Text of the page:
Is there anyway we can specify the icon not have aspect ratio modified? It works great, but image files get reshaped to a square. Thanks! – Gustavo Bezerra Apr 28 at 1:29
Didn't exactly find the answer, but squaring the images with transparent padding before hand worked just fine:… – Gustavo Bezerra Apr 28 at 1:55

I have a github project where I create AppleScript "droplets" from [shell/bash, python, perl, ruby, etc.] scripts that take file paths as arguments. I wrote this bash function for changing the icon of an folder (because AppleScript bundles are Folders with a .app extension).

    if [[ $icon =~ ^https?:// ]]; then
        curl -sLo /tmp/icon $icon
    rm -rf $droplet$'/Icon\r'
    sips -i $icon >/dev/null
    DeRez -only icns $icon > /tmp/icns.rsrc
    Rez -append /tmp/icns.rsrc -o $droplet$'/Icon\r'
    SetFile -a C $droplet
    SetFile -a V $droplet$'/Icon\r'

Once defined, you call the function with 2 arguments:

replace_icon /path/to/ /path/to/icon.png


replace_icon /path/to/

As you can see the second argument can be an image on your system, or a URL.

Also, as I say with every bash script, you should always include this for safety:

## No bash script should be considered releasable until it has this! ##
# Exit if any statement returns a non-true return value (non-zero).
set -o errexit
# Exit on use of an uninitialized variable
set -o nounset
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Neat function. You should double-quote your variable references to protect them from unwanted shell expansions (for instance, a & in a URL would give you trouble, as would embedded spaces in the value of $droplet). – mklement0 Jul 31 at 14:30

Another option is to use MacRuby:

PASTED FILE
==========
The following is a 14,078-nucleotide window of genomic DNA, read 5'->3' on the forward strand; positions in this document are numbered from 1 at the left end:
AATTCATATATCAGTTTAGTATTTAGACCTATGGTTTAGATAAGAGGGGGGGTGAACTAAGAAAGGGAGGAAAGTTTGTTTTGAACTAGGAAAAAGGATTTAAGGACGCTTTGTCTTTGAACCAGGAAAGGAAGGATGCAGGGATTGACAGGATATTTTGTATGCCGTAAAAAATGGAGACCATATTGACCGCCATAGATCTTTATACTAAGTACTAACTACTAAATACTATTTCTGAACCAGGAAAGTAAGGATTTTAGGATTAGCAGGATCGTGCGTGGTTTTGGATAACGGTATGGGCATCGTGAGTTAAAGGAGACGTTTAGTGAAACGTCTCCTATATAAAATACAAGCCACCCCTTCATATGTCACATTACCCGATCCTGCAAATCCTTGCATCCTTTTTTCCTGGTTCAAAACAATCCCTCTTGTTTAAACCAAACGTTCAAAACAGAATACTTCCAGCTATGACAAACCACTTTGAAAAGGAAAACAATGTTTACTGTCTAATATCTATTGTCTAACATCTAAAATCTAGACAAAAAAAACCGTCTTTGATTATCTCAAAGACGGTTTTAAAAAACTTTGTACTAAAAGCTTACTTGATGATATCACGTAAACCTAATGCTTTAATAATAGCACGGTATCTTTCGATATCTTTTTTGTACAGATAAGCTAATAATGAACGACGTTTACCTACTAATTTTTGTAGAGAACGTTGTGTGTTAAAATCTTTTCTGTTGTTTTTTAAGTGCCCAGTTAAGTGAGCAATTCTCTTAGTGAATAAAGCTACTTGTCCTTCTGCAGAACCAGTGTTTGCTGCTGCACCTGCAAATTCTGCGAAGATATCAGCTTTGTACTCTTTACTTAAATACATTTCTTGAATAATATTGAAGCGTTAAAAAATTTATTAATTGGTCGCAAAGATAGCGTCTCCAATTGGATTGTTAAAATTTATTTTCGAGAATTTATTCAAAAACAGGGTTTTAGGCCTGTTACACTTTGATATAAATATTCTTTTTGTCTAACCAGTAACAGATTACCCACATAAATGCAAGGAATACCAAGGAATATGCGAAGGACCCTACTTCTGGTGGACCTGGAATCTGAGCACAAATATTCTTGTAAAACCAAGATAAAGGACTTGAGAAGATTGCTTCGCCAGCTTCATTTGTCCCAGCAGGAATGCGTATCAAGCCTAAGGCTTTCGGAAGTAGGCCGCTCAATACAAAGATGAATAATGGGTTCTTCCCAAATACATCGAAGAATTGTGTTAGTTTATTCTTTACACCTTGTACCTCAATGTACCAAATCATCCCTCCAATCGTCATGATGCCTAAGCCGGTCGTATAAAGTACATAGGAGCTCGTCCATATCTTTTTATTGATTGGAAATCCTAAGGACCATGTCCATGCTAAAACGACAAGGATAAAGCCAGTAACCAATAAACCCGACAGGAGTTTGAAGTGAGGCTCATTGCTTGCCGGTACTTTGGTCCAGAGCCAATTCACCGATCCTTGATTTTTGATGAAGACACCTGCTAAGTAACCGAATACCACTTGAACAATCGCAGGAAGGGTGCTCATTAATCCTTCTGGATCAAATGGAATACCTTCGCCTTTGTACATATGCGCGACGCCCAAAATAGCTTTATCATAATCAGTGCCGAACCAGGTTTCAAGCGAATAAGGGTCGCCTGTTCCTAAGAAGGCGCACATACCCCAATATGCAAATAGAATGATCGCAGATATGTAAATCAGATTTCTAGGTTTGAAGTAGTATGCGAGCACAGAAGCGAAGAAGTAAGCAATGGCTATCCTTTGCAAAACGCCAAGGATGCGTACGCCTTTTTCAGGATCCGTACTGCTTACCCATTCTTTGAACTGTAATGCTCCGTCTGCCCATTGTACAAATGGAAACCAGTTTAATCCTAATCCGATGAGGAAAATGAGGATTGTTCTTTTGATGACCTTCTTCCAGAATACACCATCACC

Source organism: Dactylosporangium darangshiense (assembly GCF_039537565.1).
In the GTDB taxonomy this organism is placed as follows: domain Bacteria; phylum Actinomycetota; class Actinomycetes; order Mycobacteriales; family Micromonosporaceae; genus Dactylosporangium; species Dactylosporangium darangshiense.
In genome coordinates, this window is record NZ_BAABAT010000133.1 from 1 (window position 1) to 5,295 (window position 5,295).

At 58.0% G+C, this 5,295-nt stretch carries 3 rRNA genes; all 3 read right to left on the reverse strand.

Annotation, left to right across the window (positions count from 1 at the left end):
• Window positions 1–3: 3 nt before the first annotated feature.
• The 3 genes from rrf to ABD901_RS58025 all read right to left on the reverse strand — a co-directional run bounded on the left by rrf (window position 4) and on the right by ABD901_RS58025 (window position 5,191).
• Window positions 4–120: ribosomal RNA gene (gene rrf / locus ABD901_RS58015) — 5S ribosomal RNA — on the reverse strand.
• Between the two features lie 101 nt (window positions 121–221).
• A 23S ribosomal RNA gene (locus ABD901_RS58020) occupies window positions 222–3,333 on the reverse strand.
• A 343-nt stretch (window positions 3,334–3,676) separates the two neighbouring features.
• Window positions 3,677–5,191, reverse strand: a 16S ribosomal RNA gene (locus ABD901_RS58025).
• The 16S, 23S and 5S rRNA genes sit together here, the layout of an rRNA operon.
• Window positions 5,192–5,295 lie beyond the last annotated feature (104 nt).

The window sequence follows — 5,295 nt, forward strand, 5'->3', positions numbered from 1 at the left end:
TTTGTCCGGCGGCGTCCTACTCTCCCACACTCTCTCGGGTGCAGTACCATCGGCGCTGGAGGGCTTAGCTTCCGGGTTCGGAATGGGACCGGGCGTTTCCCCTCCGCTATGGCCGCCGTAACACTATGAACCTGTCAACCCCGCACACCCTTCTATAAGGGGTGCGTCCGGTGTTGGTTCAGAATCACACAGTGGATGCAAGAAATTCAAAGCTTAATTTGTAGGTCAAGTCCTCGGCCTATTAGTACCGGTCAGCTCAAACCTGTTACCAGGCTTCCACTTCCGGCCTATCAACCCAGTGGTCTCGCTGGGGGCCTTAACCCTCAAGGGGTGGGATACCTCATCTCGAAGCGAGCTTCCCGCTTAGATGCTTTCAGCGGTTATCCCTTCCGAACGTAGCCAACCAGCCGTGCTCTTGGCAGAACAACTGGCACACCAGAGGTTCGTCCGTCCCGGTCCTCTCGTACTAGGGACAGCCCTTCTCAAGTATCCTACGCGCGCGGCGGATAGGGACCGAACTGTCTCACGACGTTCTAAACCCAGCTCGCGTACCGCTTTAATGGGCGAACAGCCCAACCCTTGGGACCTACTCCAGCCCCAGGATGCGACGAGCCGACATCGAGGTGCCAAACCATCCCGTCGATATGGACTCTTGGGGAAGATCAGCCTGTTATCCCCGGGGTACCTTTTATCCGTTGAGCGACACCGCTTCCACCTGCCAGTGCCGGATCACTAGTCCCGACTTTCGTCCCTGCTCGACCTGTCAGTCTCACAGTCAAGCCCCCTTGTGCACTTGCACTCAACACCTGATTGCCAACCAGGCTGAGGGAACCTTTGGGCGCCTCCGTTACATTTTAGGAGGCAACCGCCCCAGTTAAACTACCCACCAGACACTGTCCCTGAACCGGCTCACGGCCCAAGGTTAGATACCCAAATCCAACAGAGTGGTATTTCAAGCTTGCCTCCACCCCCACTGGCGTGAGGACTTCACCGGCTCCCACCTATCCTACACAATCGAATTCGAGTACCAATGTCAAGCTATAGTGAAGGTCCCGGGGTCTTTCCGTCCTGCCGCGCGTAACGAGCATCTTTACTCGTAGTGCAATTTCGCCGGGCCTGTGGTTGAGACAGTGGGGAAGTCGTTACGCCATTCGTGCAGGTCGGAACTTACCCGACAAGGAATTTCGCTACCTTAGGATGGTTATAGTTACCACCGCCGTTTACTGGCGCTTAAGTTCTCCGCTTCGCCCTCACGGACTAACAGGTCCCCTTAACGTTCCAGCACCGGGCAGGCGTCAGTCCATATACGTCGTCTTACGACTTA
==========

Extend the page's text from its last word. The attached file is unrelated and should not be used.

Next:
/usr/local/bin/macruby -e 'framework "Cocoa";NSWorkspace.sharedWorkspace.setIcon(NSImage.alloc.initWithContentsOfFile("/tmp/a.png"),forFile:"/tmp/file",options:0)'

You can download an installer for MacRuby from

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The link - and MacRuby - are apparently now dead; MacRuby was apparently succeeded by the commercial, subscription-based RubyMotion. – mklement0 Jul 30 at 21:25

With the benefit of several years of hindsight:

user588's answer and koiyu's answer work well, but they rely on utilities (Rez, DeRez, and SetFile) that:

  • aren't installed by default (they come with either Xcode or the developer command-line utilities)
  • are now deprecated (Rez and DeRez, because they relate to Carbon)

osxiconutils look interesting, but won't compile any longer (as of OSX 10.10.4).

Therefore I've created CLI fileicon, which should work on a pristine OSX machine (no prerequisites); it is a Bash script based primarily on xattr and sips.

It allows setting/removing/extracting custom icons for/from files or folders.

You can install it as follows:

  • If you have Node.js installed, from the npm registry, with
    [sudo] npm install -g fileicon
  • Otherwise:
    • Download the CLI as fileicon (this link will stay current).
    • Make it executable with chmod +x fileicon.
    • Move it or symlink it to a folder in your $PATH, such as /usr/local/bin (requires sudo).

Here's the usage information; for complete information, refer to the manual:

$ fileicon -h

Set a custom icon for a file or folder:

    fileicon set      <fileOrFolder> <imageFile>

 Remove a custom icon from a file or folder:

    fileicon rm       <fileOrFolder>

 Get a file or folder's custom icon:

    fileicon get [-f] <fileOrFolder> [<iconOutputFile>]

 Test if a file or folder has a custom icon:

    fileicon test     <fileOrFolder>

 -q ...  silence status output

 Standard options: --help, --man, --version, --home
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@Slomojo: [In response to a since-deleted comment] I get that not everybody has or wants to install Node.js, that's why the direct download link is there as well (see the 'Otherwise:` list item in my answer) - it's a self-contained Bash script (the only thing you forgo by installing this way is installation of the man page, but you can get a plain-text rendering of the manual page with fileicon --man). – mklement0 Aug 4 at 3:34
@Slomojo: [In response to a since-deleted comment] As for why installing via npm is offered: I've found the npm ecosystem to be my favorite package manager overall, and I've published a number of cross-platform, script-based CLIs there that aren't Node.js-related. I've also create a single-command, user-level installer for npm (via n and Node.js) that makes it easy to use npm even for people who otherwise have no interest in Node.js: curl -L | bash. – mklement0 Aug 4 at 3:41